III to VI & X to XII – the heyday and ‘proper’ Red Dwarf

    The novels – totally their own thing

    VII – a neat comedy adventure series with slightly dodgy execution

    VIII – the ‘I took Prozac for a laugh’ year

    BtE – okay


    Okay it’s split 6 ways, but seeing as I can’t edit I’m gonna chew on a tulip instead.

    N.B. there’s some mad fuckers in the Dwarf community, right?

    Phobos And Deimos

    It’s my Trek background, y’see. Nanites, nanobots, nanos, they’re all nano-bastards in the end. I’m pretty sure there’s no nanotechnology in the third episode of series one of ‘Agony’, a sitcom starring Maureen Lipman.

    There’s no easy way to reconcile the return of Rimmer and we should vote to just treat the entire show and the majority of the cast and crew as non-canon. Saves a lot of headaches and repeat broadcast payments.

    Series I & II – Feels like theatre productions directed towards the audience because they mostly hang around the bunk and there’s a lot of back and forth. That’s not me dismissing the humour though, they’re mighty fine episodes and I like the slow build of them. You could imagine a third series of Red Dwarf along the same lines of the first two but I don’t think you could’ve got away with a fourth as Series II has moments in it that are clear nods towards what the cast and crew wanted to in the future such as ‘Better Than Life’.

    Series III to V – The Boys from the Dwarf. We’re taken on merry adventures, both on the ship and beyond and we can really see how Rob and Doug wanted to branch out and not only use locations and more expressive studio sets, but push the concepts that will drive the episodes.

    Series VI – It can easily be grouped with III to V but it does have a distinct feel. We’re off the ship, there’s an immediacy and cosiness to the sets and it feels like a weekly serial. Plus it has ‘Out Of Time’, my favourite episode.

    Series VII – I like Series VII, I really do. It has some duff moments but it has a heart to it and in terms of design, scope, the shift from comedy with some drama to comedy-drama, it holds up. If you take off the film filter and tighten some of the editing and remove some of the right dodgy moments, I’ve always maintained that Series VII is a good candidate for the title of Series VI – Part II.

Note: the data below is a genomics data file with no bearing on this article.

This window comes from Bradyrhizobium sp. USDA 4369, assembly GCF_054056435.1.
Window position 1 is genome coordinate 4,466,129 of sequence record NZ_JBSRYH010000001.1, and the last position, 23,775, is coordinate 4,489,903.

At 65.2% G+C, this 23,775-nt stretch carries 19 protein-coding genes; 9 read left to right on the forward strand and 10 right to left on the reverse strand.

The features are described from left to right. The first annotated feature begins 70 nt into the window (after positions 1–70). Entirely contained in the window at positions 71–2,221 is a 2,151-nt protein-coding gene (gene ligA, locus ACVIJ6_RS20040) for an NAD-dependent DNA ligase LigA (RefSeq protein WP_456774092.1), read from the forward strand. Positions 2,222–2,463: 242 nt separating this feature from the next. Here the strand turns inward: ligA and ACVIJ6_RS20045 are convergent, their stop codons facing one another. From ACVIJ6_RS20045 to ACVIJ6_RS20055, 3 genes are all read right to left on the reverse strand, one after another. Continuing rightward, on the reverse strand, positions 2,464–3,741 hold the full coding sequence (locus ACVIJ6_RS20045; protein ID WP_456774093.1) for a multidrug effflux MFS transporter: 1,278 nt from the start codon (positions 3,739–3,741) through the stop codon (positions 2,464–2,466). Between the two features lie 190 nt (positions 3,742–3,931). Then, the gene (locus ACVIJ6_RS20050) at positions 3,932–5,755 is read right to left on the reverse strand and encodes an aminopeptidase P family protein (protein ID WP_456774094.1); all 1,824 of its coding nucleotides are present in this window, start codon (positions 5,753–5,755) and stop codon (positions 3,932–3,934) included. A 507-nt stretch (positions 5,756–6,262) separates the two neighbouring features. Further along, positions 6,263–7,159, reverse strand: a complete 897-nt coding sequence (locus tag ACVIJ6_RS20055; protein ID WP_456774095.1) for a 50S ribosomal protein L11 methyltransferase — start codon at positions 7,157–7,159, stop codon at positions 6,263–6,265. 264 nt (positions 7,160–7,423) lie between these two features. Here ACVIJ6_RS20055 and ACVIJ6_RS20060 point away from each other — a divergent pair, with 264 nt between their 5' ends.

Hell, I’ll say it right now, take out Emohawk in Series VI, push it as the first episode of Series VII and put Tikka to Ride into Series VI and rename it Out of Time – Part II and have Series VI end with a bumper double episode, cliffhanger intact and everything. It bloody works.

    Series VIII – Fuck off.

    Back To Earth – Fuck off, slightly less.

    Series X – Lovely stuff.

    Series XI – Well…


    I really don’t get what it is people enjoy about Tikka. From the opening section of cameras exploding because of (not actually very complex) complex science to the over-egged curry scene, the totally unnecessary introduction of the TARDIS-like interior of Starbug, the start of lolrandom Kryten, complete non-jokes like ‘picking on the chickens’ and the giant pizza, the crew brutally jumping on Lister and the most ridiculous plot-hole in a Dwarf episode tying it up, it suffers from absolutely everything I hate about VII. The last few times I did a start-to-finish run of Dwarf it just totally sucked the joy from the show within minutes. Blue is the only VII episode I ever particularly want to watch.

    Phobos And Deimos

    I’ve had a fan-edit of Tikka running around my head for a while and I might just give it a shot.

    – You trim the opening down, you start the episode with a stylised, widescreen recap of the final scene of ‘Out Of Time’ without any dialogue by utilising the soundtrack audio and then you fade to black and onto the Lister camera scene. Trim out the fat, trim down the camera explosion and just tighten it up.

    – New in-episode title – ‘OUT OF TIME – PART II’

    – The larger Starbug scene can be halved in running time or thereabouts. Shots of them climbing down stairs and so on can be whipped out.

    – The chicken joke is great, you need to show how far the other way Kryten will lapse when not fully moralised up in the head.

    – Fat Basteria, come on, the delivery is great even if the joke’s a bit iffy.